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HISTORY: Communication Challenges


Cultural Competence
line line Building rapport to facilitate an accurate history may hinge on the provider being respectful and sensitive to communication cues. Interpreting statements and findings appropriately may depend on knowing racial, ethnic, or religious practices. The Cultural Interpretations table below contrasts aspects of communication that may be problematic due to differing interpretations.

Cultural Interpretations
Aspect Meaning in Dominant American Culture Meaning in Other Cultures
Silence Discomfort, stubbornness, resistance -Agreement or respect
-Acknowledgement listener has heard speaker
-If a direct no would be rude, may mean no
Nodding Agreement, understanding, or empathy May not indicate understanding or agreement
Conversation style -Blunt and to the point
-Social amenities excluded due to perception of time
-Often more comfortable to talk as strangers
-Indirect or through stories
-Social amenities important because they lessen embarrassment
-Information shared is useful to understanding the etiology of disease
Voice -Loud voice often seen as aggressive
-Soft voice may signal lack of self-respect, embarrassment, dishonesty
-Loud voice and repetitions may be for emphasis
-Soft voice may be sign of respect
Eye contact Positive self-concept, openness, honesty, interest -Persistent, direct eye contact considered intrusive, confrontational, or harmful
-Avoiding direct eye contact may be sign of respect or appropriate behavior between a man and a woman
Personal space Deference to personal boundaries and personal space:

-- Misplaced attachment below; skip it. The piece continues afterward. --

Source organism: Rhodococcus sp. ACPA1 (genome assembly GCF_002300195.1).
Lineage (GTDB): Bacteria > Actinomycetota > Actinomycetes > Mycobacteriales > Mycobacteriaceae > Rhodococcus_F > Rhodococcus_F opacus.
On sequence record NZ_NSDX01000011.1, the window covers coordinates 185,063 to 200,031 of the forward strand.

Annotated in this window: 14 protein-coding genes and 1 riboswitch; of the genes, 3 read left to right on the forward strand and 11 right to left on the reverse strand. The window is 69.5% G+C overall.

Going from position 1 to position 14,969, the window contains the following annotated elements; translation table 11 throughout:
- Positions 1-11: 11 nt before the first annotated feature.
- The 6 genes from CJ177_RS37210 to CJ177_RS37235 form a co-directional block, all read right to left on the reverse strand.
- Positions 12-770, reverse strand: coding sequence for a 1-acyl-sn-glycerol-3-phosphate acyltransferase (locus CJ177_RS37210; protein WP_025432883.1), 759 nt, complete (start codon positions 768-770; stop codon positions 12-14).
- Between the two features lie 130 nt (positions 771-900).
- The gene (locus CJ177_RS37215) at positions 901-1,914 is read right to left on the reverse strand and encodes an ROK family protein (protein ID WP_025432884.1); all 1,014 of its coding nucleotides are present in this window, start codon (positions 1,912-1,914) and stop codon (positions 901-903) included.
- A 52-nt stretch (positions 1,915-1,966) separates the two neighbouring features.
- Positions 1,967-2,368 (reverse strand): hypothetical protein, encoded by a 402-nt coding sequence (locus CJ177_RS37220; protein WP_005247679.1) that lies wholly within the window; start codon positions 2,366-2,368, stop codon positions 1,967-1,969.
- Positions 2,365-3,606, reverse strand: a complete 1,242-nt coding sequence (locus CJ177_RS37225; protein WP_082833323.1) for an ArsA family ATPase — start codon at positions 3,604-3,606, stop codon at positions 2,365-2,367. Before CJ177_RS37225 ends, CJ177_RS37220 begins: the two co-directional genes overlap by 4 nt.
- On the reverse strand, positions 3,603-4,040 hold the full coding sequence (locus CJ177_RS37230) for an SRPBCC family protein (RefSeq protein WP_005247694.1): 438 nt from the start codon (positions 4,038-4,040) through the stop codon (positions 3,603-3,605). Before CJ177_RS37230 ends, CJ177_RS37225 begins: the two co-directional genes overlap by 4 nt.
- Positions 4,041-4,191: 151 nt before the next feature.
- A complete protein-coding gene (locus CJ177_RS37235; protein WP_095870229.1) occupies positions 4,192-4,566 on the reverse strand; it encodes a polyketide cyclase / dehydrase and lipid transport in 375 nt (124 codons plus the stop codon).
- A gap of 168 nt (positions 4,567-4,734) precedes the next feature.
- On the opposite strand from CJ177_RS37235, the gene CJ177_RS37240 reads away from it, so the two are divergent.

-Intimate zone: 0-18 inches
-Personal zone: 18 inches to 3 feet
-Public zone: 3-6 feet
-Many cultures have considerably smaller zones
-Physical closeness common
-Standing "too close" may not be aggressive
Touch -Touching others is minimized
-Need permission to touch strangers
-Touch is a way to help and heal
-In some cultures associated with protection and "magical" healing



Asking Appropriate Questions
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The purpose of asking questions about the abuse is to assess the type, manner, and intensity of the abuse; the source(s) of injury; and whether force was used.

The box below provides examples of appropriate specific questions.

Questions to Ask about Abuse
WHO was involved in the abuse?
Was it a stranger, acquaintance, neighbor, relative, friend?
Is the person still nearby?
Does he/she have continued access to the child/adolescent?
Were there witnesses or other victims?

WHEN did the abuse occur?
How long did the abuse incident last?
How many times did the abuse happen?
When were these other times?

WHERE did the abuse occur?
Was it a public place, a home, the home of the child/adolescent?

WHAT happened? HOW did the abuse occur?
Were there factors that may have aggravated the occurrence (e.g., the abuser was drunk or on drugs)?

Avoid asking "why" questions because they may imply that the child/adolescent is somehow guilty.

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History: Overview   History: Taking Steps  History: Communication Challenges  History: Taking a History from the Parent/Caregiver  History: Taking the History from the Child/Adolescent  History: Responding to the Disclosure of Abuse  History: Additional Resources 

Home  Table of Contents  Triage  History  Physical Examination  Laboratory  Radiology  Diagnosis  Treatment and Follow-Up  Documentation  Reporting  Foster Care  Children & Adolescents with Disabilities  Juvenile Sexualized Behavior  Multidisciplinary Approach  Legal Issues  Appendices  About Us  Contact  Acknowledgements  Support & Endorsements  Site Index 
 





 

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Cultural Competence
Asking Appropriate Questions